At Grofers, Grover became the CFO, helping it raise money from SoftBank and, in the process, helping grow the business from 30 orders to 30,000 orders a day. “I was in the thick of things and literally the third co-founder there,” Grover says.
In many ways, the experience at Grofers also gave Grover an insight into building a business from scratch especially since he looked after everything from commercial to finance and compliance. By 2017, as the competition within the online retail industry began to grow and BigBasket
began to cement its leadership position, Grover also realised that a merger was the best way out.
Around the same time, Paytm Mall
, which was struggling, was also in talks to invest in BigBasket, which had in many ways scuttled Grofers’ prospects. “Once the deal fell through, I had a tough call to take on whether to stick around or to move on,” Grover says. “Unfortunately, as I was not made good for my promise of equity, the decision to move on became easier. So, I stepped away.”
The big break
While Grover later dabbled with the prospect of building a gold loan business for PC Lal Jewellers, he knew the enormous potential awaiting in the small merchant business. “One of the things I realised was that you could not sell the shopkeepers any service,” Grover says. “Because these guys have a 15 percent margin and after their cost and everything, they take home between 6 and 8 percent. So, they have no willingness to pay even a single percent out of that.”
Around the same time, he met Shashvat Nakrani, a student at IIT-Delhi, over a decade younger than him. Nakrani had figured out the architecture of the Unified Payments Interface (UPI), a government-owned system that enables real-time payment and instantly transferring the funds between the two bank accounts. “They realised that architecturally there's no difference between a person paying a person or person paying the merchant,” Grover says.“
At that time, incumbent players such as Paytm and PhonePe
were using closed-loop QR codes, although UPI allowed them to be interoperable. Closed-loop QR codes only allowed transactions between one platform.
“That meant two things,” Grover says. “We could build a pure merchant-side business. We did not have to be on both sides. To me, what that meant was that payments in India are now, therefore, going to go to zero. We realised that if this becomes big, then nobody is going to pay for paying another person. Over time, the merchant will also not pay for receiving those payments.”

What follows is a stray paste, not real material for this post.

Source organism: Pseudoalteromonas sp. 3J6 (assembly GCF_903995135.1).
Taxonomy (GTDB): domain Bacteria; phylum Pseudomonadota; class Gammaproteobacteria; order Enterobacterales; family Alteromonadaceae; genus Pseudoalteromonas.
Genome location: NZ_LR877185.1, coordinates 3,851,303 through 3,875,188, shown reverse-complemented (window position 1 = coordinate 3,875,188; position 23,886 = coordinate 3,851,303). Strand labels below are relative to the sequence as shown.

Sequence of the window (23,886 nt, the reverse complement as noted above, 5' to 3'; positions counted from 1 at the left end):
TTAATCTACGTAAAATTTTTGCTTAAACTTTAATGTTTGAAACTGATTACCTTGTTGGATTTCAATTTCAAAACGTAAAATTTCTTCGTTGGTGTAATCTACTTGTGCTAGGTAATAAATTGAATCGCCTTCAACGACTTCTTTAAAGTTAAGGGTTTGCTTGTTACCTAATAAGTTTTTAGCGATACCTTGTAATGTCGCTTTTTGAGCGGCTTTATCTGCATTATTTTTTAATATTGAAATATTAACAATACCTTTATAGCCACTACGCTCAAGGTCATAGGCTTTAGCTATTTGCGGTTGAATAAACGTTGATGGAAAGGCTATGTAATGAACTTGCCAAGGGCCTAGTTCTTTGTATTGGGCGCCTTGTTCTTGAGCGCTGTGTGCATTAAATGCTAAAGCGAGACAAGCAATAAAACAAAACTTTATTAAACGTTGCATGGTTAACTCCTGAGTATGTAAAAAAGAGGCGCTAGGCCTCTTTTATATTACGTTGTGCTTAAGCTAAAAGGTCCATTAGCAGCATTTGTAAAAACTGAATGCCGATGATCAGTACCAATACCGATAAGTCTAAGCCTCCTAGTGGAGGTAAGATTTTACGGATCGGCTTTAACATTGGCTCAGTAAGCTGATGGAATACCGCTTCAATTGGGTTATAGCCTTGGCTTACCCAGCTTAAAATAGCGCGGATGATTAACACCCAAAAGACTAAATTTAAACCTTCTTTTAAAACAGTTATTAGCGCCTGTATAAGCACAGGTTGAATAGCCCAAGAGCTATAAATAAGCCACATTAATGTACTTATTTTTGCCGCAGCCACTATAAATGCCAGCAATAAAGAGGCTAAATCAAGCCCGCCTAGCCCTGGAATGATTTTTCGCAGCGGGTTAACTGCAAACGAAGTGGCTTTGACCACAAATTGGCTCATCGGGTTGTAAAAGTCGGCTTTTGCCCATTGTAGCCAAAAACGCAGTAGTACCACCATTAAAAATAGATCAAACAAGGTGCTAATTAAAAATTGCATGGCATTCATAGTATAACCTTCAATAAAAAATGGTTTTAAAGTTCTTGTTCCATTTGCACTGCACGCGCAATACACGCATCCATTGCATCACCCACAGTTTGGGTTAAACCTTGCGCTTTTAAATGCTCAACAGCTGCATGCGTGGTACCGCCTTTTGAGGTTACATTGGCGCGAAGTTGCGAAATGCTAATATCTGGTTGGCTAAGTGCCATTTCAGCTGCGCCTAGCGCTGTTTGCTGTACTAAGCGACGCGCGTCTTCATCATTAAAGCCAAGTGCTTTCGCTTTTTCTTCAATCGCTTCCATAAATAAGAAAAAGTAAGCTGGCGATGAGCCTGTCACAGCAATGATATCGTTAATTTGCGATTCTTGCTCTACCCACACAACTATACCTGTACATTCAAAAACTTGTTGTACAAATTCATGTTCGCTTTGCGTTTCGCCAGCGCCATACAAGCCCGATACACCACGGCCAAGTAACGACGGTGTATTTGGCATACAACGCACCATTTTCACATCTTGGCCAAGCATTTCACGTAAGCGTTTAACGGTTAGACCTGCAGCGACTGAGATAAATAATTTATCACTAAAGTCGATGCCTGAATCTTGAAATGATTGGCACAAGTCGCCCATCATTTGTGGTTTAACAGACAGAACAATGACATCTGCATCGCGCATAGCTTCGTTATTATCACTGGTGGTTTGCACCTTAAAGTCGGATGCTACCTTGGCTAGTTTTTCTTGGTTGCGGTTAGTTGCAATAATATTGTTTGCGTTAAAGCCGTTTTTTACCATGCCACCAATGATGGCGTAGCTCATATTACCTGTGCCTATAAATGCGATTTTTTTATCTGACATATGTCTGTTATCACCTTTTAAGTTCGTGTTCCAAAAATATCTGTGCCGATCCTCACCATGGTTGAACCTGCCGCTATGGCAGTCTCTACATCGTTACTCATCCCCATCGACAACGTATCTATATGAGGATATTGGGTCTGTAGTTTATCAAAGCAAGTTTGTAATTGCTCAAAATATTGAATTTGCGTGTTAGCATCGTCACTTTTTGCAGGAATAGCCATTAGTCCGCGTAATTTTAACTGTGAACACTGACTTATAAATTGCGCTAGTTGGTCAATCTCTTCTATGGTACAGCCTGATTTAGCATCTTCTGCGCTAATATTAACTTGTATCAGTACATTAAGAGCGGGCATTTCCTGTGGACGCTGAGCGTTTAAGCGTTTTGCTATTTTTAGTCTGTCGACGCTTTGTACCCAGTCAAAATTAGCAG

The company set up its first interoperate QR code in August 2018. BharatPe’s interoperable QR codes meant that offline businesses could register and receive UPI payments directly into their bank account without any charges. Before this, companies charged around 0.6 percent from merchants on every transaction. In October 2020, the RBI said payments companies would have to shift to interoperable QR codes by March 31, 2022.
“We said we are not here to make money on payments and the larger industry hates me for it because they think I'm the person who has driven economics of MDR to zero in India,” Grover says. “But if it was not me, there would be another Ashneer doing it,” Grover says. “There are enough smart people who would have figured out that. There's no money to be made in payments anymore.”
Over the next few months, the company actively pursued adding more merchants to its platforms, who were willing to use their service since they did not have to pay any transaction fee. “For the first six months that we were doing this business, everyone said these guys will die.”
But in those six months, Grover says, BharatPe just took the market away from everyone to the extent that incumbents, including PhonePe and Paytm, were also forced to offer payments free. Soon, the government, which was looking to ramp up digital transactions in India, realised that the high MDR costs were hindering adoption and removed MDR charges.
“From January 2020, my biggest cost item became zero,” Grover says. Until then, the company was absorbing the costs, and paying the transaction cost, seeing it as a customer acquisition opportunity. “I did not have to even pay the banks anything, and we had already acquired a whole bunch of customers. It was a bold call back then and I don't know how many more months I could have survived bearing that cost.”
With a sizeable merchant base under its belt, the wily Grover sensed the next big opportunity prompting him to start lending on the platform. “Nobody lends to this segment,” Grover says. Much of that is because the lender has no access to the size of the business that the shopkeeper has. India has an estimated 70 million shopkeepers across the country, who control almost 90 percent of India’s retail trade, with limited access to capital.
“We were in the money flow and knew about the transactions,” Grover says. The company soon tied up with LenDenClub and Liquiloans, where BharatPe was the originators of the liability and began lending on the platform at an interest rate of two percent per month. The company would ease the payment process by charging the merchant when he received a payment, making it a rather easy affair.
Starting lending on the platform also meant an opportunity to build a peer-to-peer lending platform, especially for cash-rich merchants looking to lend money to those in urgent need. “The merchant who is saving money with us can earn up to 12 percent, and that money is allocated to a borrower who's paying the 24 percent.” The company claims to run the largest peer-to-peer lending in the country. So far, the company has also disbursed some Rs 1,900 crore.